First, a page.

One of my all-time favorites and top-rated nurseries is Klehm’s Song Sparrow (www.songsparrow.com). A family operation that’s been going for several generations, they offer a good range of perennials, shrubs and trees. They have an incredible offering of magnolias and they’ve been the source of my growing magnolia collection. You’ll see their gift certificate offer on the left of their home page, and here too you can get 10 percent off on $50 or more. I consider Klehm’s to be a premium nursery, and their plant material tends to be larger than you’ll get from other nurseries, while their shipping is second to none. I’ve never had a damaged or dead plant arrive and the one time one of my shrubs ended up in Denver by mistake they shipped me a replacement the next day.
If your John or Jane is a plant person extraordinaire then you may want to consider Plant Delights Nursery (www.plantdelights.com), with the gift certificate also on the left of their home page. Their spring catalog contains some of the more unusual perennials (hardy and tender) as well as incredible plant information and tips, and if your Jane or John is interested in a hardy orchid collection (they are expensive and challenging) then this is the gift certificate they’ll want. This is another nursery that’s on the pricey side, but with offerings that you can’t find elsewhere. Shipping can be an issue and I’ve had some losses, and since they are in North Carolina tell your giftee to place orders early.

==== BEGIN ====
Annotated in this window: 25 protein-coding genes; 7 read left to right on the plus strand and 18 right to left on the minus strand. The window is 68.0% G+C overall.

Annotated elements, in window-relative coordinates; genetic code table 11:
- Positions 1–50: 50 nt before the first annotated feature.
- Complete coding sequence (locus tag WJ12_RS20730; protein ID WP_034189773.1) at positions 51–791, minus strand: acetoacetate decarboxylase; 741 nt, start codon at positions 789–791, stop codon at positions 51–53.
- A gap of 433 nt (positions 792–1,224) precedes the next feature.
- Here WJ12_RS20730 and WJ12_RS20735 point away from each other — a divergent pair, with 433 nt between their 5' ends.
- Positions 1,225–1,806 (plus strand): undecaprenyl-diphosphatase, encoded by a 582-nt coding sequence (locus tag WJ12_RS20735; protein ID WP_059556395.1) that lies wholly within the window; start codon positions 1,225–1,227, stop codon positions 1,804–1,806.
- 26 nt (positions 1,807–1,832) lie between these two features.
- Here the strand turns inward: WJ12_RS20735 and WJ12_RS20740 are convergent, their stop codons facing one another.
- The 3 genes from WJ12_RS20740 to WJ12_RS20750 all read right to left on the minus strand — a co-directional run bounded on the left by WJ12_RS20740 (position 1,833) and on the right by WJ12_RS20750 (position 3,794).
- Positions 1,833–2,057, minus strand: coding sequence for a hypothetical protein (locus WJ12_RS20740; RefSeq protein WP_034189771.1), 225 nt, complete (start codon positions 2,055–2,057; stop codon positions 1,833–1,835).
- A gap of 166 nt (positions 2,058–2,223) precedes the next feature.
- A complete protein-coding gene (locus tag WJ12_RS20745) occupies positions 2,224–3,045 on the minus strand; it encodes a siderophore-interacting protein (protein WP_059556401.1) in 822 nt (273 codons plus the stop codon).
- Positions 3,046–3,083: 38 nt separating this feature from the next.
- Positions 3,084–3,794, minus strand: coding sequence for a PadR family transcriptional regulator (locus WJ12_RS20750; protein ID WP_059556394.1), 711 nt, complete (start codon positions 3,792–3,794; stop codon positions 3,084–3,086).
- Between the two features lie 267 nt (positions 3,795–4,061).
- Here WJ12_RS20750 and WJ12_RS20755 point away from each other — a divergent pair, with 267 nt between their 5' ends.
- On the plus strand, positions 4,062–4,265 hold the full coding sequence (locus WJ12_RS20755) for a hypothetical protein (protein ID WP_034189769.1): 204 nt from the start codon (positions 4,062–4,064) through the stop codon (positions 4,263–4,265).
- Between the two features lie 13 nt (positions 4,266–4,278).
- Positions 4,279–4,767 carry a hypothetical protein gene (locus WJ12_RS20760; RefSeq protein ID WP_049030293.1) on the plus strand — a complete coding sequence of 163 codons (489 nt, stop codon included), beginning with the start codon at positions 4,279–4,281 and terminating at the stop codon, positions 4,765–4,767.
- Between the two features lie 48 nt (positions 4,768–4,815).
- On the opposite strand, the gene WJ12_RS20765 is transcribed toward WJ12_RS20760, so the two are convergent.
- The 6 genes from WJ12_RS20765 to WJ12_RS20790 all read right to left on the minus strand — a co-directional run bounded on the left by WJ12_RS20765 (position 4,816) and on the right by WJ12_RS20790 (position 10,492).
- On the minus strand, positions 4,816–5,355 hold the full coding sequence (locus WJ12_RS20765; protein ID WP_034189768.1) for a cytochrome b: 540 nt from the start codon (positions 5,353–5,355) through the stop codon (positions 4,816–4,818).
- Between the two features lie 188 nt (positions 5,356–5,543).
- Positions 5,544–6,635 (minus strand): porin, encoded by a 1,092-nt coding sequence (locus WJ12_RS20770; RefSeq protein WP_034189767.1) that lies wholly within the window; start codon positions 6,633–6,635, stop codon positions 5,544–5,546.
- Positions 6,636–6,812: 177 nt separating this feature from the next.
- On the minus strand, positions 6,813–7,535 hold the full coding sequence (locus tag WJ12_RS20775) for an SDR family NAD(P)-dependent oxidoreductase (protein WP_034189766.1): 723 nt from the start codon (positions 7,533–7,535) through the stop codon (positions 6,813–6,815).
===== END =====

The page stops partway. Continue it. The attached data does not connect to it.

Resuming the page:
For beginners or gardeners with simple taste there’s Bluestone Perennials (www.bluestoneperennials.com). Type “gift certificate” in their search window and you’ll get to their ordering page and, yes, another 10 percent discount. I’ve been buying from Bluestone for close to 40 years and while their varietal selections can be limited, the quality of their plants, the size of the plants shipped and their shipping in general gets them lots and lots of (green) thumbs up. This is the first nursery I go to when I need lots of one variety. The sizes might be smaller than what you can get at local garden centers, but after a season in the garden there’s no difference other than having paid half the price.